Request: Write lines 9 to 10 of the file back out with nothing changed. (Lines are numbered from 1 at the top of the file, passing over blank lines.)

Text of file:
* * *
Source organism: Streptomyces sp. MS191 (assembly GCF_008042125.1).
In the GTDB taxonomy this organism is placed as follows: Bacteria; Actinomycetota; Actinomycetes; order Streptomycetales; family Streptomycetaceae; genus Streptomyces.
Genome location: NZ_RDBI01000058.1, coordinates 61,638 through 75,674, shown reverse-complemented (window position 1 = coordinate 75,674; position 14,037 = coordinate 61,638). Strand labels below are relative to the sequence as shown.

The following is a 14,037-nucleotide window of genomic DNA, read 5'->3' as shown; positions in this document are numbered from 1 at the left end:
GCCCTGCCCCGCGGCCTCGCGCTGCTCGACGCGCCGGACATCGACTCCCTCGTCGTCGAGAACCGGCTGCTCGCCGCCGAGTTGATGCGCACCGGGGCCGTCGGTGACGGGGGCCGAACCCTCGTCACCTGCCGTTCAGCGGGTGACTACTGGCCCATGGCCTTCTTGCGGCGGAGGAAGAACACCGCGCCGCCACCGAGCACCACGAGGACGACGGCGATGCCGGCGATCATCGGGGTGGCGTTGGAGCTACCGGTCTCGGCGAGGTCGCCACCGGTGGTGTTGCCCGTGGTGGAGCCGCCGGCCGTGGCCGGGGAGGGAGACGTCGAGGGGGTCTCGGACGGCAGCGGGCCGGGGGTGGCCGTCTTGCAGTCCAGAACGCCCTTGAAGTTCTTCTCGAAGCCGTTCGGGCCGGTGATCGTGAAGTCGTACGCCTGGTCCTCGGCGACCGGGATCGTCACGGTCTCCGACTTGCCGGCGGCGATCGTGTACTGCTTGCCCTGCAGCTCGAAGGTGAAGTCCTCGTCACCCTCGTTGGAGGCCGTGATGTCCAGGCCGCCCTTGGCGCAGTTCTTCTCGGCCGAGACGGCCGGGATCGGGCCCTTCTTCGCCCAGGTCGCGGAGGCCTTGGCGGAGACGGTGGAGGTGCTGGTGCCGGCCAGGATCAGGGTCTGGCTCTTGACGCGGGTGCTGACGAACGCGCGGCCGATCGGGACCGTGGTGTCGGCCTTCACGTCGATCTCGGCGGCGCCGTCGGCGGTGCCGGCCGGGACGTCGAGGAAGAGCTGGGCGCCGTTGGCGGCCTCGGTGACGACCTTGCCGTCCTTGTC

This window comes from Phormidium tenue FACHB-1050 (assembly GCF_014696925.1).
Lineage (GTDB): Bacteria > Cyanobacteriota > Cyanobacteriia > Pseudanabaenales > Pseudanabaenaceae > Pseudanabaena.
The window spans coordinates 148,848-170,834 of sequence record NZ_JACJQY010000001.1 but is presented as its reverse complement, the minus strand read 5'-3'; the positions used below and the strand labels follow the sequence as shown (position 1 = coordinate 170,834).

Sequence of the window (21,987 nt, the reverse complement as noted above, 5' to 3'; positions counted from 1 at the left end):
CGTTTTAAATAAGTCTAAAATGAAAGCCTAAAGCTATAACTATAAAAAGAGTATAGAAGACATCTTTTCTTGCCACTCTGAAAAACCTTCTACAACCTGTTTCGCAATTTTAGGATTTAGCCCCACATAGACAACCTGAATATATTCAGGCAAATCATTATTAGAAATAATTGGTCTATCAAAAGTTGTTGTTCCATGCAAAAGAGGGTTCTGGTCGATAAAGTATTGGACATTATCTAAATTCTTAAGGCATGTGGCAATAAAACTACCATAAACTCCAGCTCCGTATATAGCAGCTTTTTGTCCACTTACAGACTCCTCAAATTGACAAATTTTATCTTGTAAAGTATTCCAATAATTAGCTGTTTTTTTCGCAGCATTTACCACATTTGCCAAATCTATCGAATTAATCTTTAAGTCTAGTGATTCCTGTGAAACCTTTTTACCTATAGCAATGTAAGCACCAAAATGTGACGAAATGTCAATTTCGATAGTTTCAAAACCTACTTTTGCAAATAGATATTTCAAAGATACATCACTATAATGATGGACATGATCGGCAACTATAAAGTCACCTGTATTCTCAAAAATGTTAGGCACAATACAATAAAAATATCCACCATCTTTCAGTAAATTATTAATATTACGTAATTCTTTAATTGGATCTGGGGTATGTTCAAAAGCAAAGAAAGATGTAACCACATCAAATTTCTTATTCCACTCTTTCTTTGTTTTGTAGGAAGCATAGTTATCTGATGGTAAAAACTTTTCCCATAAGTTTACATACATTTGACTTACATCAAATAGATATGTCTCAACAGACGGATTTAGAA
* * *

Sequence of the window (21,987 nt, the reverse complement as noted above, 5' to 3'; positions counted from 1 at the left end):
CGTTTTAAATAAGTCTAAAATGAAAGCCTAAAGCTATAACTATAAAAAGAGTATAGAAGACATCTTTTCTTGCCACTCTGAAAAACCTTCTACAACCTGTTTCGCAATTTTAGGATTTAGCCCCACATAGACAACCTGAATATATTCAGGCAAATCATTATTAGAAATAATTGGTCTATCAAAAGTTGTTGTTCCATGCAAAAGAGGGTTCTGGTCGATAAAGTATTGGACATTATCTAAATTCTTAAGGCATGTGGCAATAAAACTACCATAAACTCCAGCTCCGTATATAGCAGCTTTTTGTCCACTTACAGACTCCTCAAATTGACAAATTTTATCTTGTAAAGTATTCCAATAATTAGCTGTTTTTTTCGCAGCATTTACCACATTTGCCAAATCTATCGAATTAATCTTTAAGTCTAGTGATTCCTGTGAAACCTTTTTACCTATAGCAATGTAAGCACCAAAATGTGACGAAATGTCAATTTCGATAGTTTCAAAACCTACTTTTGCAAATAGATATTTCAAAGATACATCACTATAATGATGGACATGATCGGCAACTATAAAGTCACCTGTATTCTCAAAAATGTTAGGCACAATACAATAAAAATATCCACCATCTTTCAGTAAATTATTAATATTACGTAATTCTTTAATTGGATCTGGGGTATGTTCAAAAGCAAAGAAAGATGTAACCACATCAAATTTCTTATTCCACTCTTTCTTTGTTTTGTAGGAAGCATAGTTATCTGATGGTAAAAACTTTTCCCATAAGTTTACATACATTTGACTTACATCAAATAGATATGTCTCAACAGACGGATTTAGAA